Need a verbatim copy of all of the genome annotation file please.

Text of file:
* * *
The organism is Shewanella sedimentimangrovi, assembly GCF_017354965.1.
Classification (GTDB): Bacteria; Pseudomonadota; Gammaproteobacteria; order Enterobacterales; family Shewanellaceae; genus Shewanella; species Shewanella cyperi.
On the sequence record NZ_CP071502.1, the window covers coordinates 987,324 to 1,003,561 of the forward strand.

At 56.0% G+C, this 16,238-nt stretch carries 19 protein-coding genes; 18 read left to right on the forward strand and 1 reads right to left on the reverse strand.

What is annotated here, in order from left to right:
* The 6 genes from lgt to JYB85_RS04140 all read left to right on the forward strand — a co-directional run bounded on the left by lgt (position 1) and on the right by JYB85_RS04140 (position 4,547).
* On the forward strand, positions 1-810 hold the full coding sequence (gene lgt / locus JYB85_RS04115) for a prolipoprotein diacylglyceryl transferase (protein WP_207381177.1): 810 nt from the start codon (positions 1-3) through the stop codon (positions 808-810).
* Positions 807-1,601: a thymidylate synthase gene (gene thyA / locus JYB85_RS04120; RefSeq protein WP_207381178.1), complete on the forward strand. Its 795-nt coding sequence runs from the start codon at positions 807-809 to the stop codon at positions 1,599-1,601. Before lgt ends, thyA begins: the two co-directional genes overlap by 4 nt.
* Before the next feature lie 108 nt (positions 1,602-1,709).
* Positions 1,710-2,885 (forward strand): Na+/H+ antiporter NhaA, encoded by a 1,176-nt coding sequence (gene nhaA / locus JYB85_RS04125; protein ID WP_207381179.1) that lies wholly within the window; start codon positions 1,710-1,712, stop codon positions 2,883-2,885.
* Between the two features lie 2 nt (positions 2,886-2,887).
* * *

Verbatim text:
The organism is Shewanella sedimentimangrovi, assembly GCF_017354965.1.
Classification (GTDB): Bacteria; Pseudomonadota; Gammaproteobacteria; order Enterobacterales; family Shewanellaceae; genus Shewanella; species Shewanella cyperi.
On the sequence record NZ_CP071502.1, the window covers coordinates 987,324 to 1,003,561 of the forward strand.

At 56.0% G+C, this 16,238-nt stretch carries 19 protein-coding genes; 18 read left to right on the forward strand and 1 reads right to left on the reverse strand.

What is annotated here, in order from left to right:
* The 6 genes from lgt to JYB85_RS04140 all read left to right on the forward strand — a co-directional run bounded on the left by lgt (position 1) and on the right by JYB85_RS04140 (position 4,547).
* On the forward strand, positions 1-810 hold the full coding sequence (gene lgt / locus JYB85_RS04115) for a prolipoprotein diacylglyceryl transferase (protein WP_207381177.1): 810 nt from the start codon (positions 1-3) through the stop codon (positions 808-810).
* Positions 807-1,601: a thymidylate synthase gene (gene thyA / locus JYB85_RS04120; RefSeq protein WP_207381178.1), complete on the forward strand. Its 795-nt coding sequence runs from the start codon at positions 807-809 to the stop codon at positions 1,599-1,601. Before lgt ends, thyA begins: the two co-directional genes overlap by 4 nt.
* Before the next feature lie 108 nt (positions 1,602-1,709).
* Positions 1,710-2,885 (forward strand): Na+/H+ antiporter NhaA, encoded by a 1,176-nt coding sequence (gene nhaA / locus JYB85_RS04125; protein ID WP_207381179.1) that lies wholly within the window; start codon positions 1,710-1,712, stop codon positions 2,883-2,885.
* Between the two features lie 2 nt (positions 2,886-2,887).